By Chuck Mikolajczak
NEW YORK (Reuters) - Master limited partnerships (MLPs) have been beaten down in 2017, but conditions may be turning in their favour for a short-term bounce by year-end.
An MLP is a limited partnership that is publicly traded and, as such, enjoys the benefits of paying no tax at the company level as well as the liquidity that comes with being traded on a major stock exchange.
They generally deal in the production, processing, storage and transport of commodities such as oil and natural gas, which makes them sensitive to fluctuations in the price of the underlying commodity. A high dividend yield also makes them attractive in low interest rate environments.
But there has been a dislocation this year, as WTI and Brent crude oil have climbed about 20 percent since the end of August yet MLPs have yet to follow suit.
"If you told me what oil did, interest rates did, credit spreads, all of these things so far this year, I would say MLPs should be up 10 percent this year," said Jack Ablin, chief investment officer at BMO Private Bank in Chicago.
"Oil prices going above $55 a barrel, interest rates remaining pretty low, U.S. oil production seems to be pretty strong - if you take those factors and triangulate then MLPs should be a lot higher."
A recent Reuters poll showed oil will likely rally into 2018 with periods of volatility as an anticipated extension of OPEC-led output restrictions offsets higher U.S. production.
The Alerian MLP Index is down more than 4 percent since Aug. 31 and nearly 15 percent for the year despite the climb in oil prices. That lags well behind the gain of more than 4 percent in the broad S&P 500 since Aug. 31 and 15 percent gain for the year.
That decline has made MLPs cheap and coupled with their high dividend yields in a low interest rate environment, should make them attractive to investors.
The average dividend yield of MLPs in the Alerian index stands at 7.9 percent, according to Thomson Reuters data. Enbridge Energy Partners, at 16.08 percent, and Suburban Propane Partners at 14.47 percent, currently have the highest dividend yields in the index.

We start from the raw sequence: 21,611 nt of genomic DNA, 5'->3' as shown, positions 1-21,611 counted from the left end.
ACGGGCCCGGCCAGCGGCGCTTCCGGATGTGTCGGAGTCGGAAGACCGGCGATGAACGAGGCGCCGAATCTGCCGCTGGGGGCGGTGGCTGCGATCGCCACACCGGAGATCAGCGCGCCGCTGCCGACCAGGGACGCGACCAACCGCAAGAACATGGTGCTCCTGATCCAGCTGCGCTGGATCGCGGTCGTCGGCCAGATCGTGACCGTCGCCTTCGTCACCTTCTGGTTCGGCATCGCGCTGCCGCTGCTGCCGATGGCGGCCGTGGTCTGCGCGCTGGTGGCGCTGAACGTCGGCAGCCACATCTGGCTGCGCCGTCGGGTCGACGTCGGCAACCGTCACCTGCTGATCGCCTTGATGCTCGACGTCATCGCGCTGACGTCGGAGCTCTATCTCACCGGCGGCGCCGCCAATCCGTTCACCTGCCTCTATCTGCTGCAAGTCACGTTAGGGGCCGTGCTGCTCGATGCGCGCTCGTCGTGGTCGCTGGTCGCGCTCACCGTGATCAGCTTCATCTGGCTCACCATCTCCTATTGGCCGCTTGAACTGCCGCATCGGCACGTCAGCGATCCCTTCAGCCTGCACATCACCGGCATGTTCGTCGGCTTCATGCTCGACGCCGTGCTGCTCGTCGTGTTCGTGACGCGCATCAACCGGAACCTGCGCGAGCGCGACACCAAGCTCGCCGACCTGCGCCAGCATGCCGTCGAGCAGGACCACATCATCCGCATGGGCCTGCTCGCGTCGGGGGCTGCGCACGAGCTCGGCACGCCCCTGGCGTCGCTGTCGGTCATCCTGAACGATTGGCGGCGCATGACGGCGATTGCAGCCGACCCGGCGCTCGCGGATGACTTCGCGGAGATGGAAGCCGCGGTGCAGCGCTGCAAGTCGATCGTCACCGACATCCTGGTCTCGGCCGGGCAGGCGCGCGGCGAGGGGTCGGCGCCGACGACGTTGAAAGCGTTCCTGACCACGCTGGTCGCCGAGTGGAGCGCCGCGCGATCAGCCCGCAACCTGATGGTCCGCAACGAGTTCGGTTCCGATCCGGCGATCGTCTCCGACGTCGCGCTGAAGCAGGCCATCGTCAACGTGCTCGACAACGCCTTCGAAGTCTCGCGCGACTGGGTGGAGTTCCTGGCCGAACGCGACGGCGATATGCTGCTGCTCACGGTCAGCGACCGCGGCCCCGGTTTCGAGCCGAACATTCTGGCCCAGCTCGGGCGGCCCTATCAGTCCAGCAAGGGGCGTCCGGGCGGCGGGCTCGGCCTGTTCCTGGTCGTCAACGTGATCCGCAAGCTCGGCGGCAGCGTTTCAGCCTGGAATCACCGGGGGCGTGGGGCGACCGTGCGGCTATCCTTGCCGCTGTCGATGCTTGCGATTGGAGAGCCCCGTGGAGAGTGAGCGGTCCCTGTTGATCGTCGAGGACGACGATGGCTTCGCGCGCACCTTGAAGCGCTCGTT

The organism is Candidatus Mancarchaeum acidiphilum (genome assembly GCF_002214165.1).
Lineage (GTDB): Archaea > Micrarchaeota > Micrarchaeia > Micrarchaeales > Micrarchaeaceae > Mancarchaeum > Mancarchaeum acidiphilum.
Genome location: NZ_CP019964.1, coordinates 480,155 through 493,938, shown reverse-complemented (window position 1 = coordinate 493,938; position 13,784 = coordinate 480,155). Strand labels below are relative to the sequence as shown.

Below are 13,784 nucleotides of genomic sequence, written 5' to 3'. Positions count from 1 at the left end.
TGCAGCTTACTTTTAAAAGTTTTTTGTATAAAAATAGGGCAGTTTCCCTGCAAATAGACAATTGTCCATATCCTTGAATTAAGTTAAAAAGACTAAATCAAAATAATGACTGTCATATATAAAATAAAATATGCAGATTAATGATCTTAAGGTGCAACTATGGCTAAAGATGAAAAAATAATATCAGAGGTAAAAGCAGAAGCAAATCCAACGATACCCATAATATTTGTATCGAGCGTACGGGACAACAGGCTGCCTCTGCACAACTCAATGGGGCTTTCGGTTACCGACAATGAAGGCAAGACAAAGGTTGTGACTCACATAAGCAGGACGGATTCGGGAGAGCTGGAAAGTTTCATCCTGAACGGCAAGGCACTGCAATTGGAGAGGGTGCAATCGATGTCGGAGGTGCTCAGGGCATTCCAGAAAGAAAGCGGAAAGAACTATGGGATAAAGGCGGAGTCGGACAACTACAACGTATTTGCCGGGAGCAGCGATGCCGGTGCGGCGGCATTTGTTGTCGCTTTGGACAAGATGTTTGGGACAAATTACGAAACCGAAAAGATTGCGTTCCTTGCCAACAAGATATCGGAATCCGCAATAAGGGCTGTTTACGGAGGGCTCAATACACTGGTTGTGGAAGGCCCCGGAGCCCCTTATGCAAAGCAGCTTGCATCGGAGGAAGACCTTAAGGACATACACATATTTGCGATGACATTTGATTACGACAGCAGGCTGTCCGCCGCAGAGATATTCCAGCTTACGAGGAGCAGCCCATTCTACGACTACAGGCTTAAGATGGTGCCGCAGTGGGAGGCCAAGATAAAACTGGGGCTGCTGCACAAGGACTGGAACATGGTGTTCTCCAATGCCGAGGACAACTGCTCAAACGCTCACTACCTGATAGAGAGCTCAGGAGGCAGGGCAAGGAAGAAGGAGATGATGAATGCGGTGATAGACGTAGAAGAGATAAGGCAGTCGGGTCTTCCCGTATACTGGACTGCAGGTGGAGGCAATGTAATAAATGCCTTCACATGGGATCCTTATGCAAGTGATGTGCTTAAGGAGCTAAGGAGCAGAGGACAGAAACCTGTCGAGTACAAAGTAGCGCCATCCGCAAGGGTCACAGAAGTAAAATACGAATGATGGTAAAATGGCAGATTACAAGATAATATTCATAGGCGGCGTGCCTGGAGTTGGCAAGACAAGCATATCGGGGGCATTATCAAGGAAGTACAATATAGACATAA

"You buy things that are cheap, that have good income, you sit there and collect your dividend checks and kind of wait it out," said Stephen Massocca, senior vice president at Wedbush Securities in San Francisco.
"Fortunately you get these big dividends and it offsets a lot of the pain."
One factor that could work against MLPs could be seasonality, as investors begin to engage in tax-loss selling by the end of the year, when investors dump underperforming stocks in order to reduce or negate capital gains taxes.
The Alerian index has also become less correlated with oil prices themselves, with a 50-day correlation of negative 0.66 to U.S. crude, the biggest disconnect in four years. So as oil prices have increased, MLPs have gone in the other direction.
That could indicate investors are not convinced oil prices will continue to rally.
"You get into these bear super cycles, these long periods where it is really hard for prices to get going because there is just too much supply everywhere and it doesn’t go away," said John LaForge, Head of Real Asset Strategy at Wells Fargo Investment Institute in Sarasota, Florida.
"If oil prices are not going to be headed above $60 and staying above $60, the growth profile for more and more projects just isn’t there and I’m not going to bid up an MLP."
Graphic - WTI Crude/Alerian MLP Index Correlation: http://reut.rs/2zuAhcE
(Reporting by Chuck Mikolajczak; Editing by James Dalgleish)